BNSF asks Montana Supreme Court to shield it from Libby asbestos cases
Burlington Northern-Santa Fe Railroad, facing hundreds of asbestos-related damage claims related to the defunct Libby vermiculite mine, told the Montana Supreme Court Wednesday that its liability should be blocked.
“BNSF did not mine vermiculite, did not mill it, did not load it onto rail cars,” said Dale Schowengerdt, an attorney representing the railroad. “BNSF only transported the final product as freight – freight that federal regulators said was not a hazardous material.”
But an attorney for 1,200 plaintiffs, most of whom are from Libby, said questions remain about the railroad’s role in spreading asbestos-laden material through town from its rail yard.
“Our case is about the casting of toxic asbestos dust into the community of Libby from the rail yards, caused by a disturbance of the dust,” said Roger Sullivan of Kalispell. “That could be the wind, it could be the maintenance activities that the EPA describes, it could be the switching of cars in the rail yard.”
Sullivan said the state Asbestos Claims Court properly rejected the railroad’s attempts to shield itself from liability, and that the case should continue to trial to decide whether the railroad actions were harmful.
“This goes to the issue of causation,” he said. “That’s what the Asbestos Court has appropriately reserved for trial: The issue of causation and the issue of damages.”
The Asbestos Claims Court made its ruling in January; BNSF is asking the high court to overturn it and declare the railroad exempt from liability.
W.R. Grace and Co. operated the Libby vermiculite mine for almost 30 years, shutting it down in 1990. Processing the ore created dust that contained deadly strands of asbestos, which, when breathed, can cause fatal lung disease and cancer.
The vermiculite waste also was spread throughout town, used as insulation, on sporting fields and in gardens.
The railroad is arguing several lines of defense: That W.R. Grace is the responsible party, that federal regulation of railroads pre-empts federal law and that BNSF is a “common carrier” that is required to transport material that shippers want to pay the railroad to ship.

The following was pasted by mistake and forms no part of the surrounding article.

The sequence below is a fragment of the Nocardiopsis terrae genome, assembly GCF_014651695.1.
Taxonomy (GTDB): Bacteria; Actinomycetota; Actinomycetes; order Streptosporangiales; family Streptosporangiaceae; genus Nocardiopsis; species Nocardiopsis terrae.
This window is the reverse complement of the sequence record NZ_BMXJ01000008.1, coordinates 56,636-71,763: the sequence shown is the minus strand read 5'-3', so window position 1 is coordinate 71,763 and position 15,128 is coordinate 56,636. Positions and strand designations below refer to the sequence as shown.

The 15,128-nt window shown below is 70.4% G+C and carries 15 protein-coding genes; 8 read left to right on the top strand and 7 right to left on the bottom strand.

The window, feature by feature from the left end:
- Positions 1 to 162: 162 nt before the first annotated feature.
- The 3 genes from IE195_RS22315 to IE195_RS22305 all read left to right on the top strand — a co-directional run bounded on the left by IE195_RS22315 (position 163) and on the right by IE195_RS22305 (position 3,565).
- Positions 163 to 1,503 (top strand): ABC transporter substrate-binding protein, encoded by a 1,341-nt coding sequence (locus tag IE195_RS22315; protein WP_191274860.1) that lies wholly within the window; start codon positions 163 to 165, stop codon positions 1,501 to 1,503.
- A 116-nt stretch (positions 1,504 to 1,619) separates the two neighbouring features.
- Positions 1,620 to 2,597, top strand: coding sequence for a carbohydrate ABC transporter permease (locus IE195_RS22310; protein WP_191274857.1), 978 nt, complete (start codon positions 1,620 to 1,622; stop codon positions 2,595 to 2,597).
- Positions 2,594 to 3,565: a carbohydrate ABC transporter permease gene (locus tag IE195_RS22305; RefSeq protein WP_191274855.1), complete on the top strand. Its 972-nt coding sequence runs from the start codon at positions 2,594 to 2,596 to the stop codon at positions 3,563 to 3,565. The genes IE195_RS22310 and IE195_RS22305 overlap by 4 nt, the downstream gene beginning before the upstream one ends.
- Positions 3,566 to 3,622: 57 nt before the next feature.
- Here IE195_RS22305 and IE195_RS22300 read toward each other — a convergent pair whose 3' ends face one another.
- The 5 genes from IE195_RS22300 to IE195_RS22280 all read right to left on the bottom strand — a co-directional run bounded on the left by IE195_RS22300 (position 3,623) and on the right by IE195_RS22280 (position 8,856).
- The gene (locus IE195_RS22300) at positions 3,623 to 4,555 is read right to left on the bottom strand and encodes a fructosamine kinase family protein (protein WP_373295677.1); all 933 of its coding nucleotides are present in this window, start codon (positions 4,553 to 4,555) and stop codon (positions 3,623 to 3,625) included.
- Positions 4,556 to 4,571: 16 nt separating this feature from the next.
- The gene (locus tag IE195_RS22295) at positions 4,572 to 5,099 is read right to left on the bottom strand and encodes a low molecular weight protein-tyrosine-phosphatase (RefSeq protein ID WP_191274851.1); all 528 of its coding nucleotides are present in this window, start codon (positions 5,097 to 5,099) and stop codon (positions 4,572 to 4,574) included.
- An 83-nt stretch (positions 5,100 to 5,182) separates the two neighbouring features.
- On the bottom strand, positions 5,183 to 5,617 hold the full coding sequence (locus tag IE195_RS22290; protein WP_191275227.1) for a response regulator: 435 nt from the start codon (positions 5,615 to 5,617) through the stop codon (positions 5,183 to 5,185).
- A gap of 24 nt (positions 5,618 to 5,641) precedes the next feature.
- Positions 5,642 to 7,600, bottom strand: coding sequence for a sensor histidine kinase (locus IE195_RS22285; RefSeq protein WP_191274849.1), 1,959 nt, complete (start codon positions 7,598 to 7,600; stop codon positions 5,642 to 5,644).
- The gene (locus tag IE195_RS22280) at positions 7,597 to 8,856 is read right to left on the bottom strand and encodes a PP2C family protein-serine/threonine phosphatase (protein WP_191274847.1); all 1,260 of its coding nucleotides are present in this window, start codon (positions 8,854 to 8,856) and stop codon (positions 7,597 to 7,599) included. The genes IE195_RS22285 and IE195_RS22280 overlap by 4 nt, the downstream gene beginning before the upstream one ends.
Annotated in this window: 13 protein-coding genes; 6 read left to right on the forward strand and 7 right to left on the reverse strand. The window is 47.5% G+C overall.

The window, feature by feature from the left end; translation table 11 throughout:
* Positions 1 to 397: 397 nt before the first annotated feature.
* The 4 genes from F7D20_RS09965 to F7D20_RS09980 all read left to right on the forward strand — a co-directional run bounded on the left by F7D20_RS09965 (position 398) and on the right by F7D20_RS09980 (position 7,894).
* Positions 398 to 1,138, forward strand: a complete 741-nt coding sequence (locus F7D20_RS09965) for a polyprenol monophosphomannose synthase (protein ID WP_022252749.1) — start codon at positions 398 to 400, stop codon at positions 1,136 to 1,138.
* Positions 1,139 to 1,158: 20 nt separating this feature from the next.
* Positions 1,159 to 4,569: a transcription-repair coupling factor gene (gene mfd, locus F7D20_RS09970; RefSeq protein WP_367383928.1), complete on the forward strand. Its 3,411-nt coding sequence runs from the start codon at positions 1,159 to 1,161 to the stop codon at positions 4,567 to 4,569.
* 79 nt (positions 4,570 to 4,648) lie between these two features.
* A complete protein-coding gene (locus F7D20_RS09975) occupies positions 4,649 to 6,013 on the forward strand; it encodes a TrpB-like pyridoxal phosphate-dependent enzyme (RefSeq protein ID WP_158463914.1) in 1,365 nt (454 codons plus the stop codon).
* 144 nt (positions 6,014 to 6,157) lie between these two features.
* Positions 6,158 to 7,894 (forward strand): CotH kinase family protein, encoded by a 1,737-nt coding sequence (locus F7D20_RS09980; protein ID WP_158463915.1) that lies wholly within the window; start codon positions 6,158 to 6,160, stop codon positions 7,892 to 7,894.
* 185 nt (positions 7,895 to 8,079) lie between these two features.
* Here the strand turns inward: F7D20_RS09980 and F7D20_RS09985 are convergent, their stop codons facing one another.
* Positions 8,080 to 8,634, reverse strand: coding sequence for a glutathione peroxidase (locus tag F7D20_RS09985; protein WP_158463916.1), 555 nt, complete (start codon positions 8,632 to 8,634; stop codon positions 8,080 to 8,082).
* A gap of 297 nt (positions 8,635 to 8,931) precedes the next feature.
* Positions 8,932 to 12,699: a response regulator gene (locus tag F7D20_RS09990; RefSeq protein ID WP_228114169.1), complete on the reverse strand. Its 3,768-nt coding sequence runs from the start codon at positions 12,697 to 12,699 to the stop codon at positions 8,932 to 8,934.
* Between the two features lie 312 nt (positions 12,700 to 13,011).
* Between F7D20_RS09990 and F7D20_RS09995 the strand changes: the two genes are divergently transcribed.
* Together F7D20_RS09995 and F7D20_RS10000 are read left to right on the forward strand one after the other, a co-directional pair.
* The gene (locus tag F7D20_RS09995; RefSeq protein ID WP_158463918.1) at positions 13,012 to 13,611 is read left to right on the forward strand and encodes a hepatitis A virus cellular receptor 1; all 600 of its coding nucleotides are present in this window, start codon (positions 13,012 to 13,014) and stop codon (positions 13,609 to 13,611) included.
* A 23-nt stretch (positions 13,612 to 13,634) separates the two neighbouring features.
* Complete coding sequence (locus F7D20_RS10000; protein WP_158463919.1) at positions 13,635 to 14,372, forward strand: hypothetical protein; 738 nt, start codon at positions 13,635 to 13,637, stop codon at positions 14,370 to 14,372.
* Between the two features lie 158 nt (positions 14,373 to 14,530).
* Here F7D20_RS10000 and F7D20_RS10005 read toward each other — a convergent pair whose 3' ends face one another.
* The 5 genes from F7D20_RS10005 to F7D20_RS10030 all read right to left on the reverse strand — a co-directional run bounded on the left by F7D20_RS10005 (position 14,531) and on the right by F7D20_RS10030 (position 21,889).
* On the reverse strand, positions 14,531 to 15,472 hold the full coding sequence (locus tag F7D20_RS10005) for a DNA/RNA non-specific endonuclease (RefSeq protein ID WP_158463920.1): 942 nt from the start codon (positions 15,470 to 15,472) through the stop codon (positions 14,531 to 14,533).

“If we’re going to say, `Common carriers, you are legally bound under state and federal law to carry what is presented to you,’ it makes no sense to hold that carrier liable, strictly liable, if something goes wrong,” Schowengerdt told the court.
The plaintiffs, however, argue that BNSF was hardly an innocent bystander, when it came to deadly pollution in the town of Libby.
They say toxic dust accumulated in the rail yard in the middle of town, from thousands of tons of shipped product and other material on the trains, and that BNSF knew about the pollution and its actions that helped spread it beyond the yard.
Supreme Court justices took the case under advisement Wednesday and will rule later – but they had plenty of questions.
Justice Beth Baker asked how the Asbestos Court’s ruling would prevent BNSF from defending its conduct, even though it may not be able to implicate W.R. Grace.
Baker and Justice James Shea also asked plaintiffs’ attorneys how BNSF’s actions that allegedly spread the dust could not fall under the definition of rail transportation, which is regulated by federal law, rather than state.
They also questioned Schowengerdt why BNSF was required by the Environmental Protection Agency to clean up the rail yard, if it didn’t contain toxic material.
Schowengerdt insisted that multiple samples of material in the rail yard showed less than 1 percent levels of asbestos.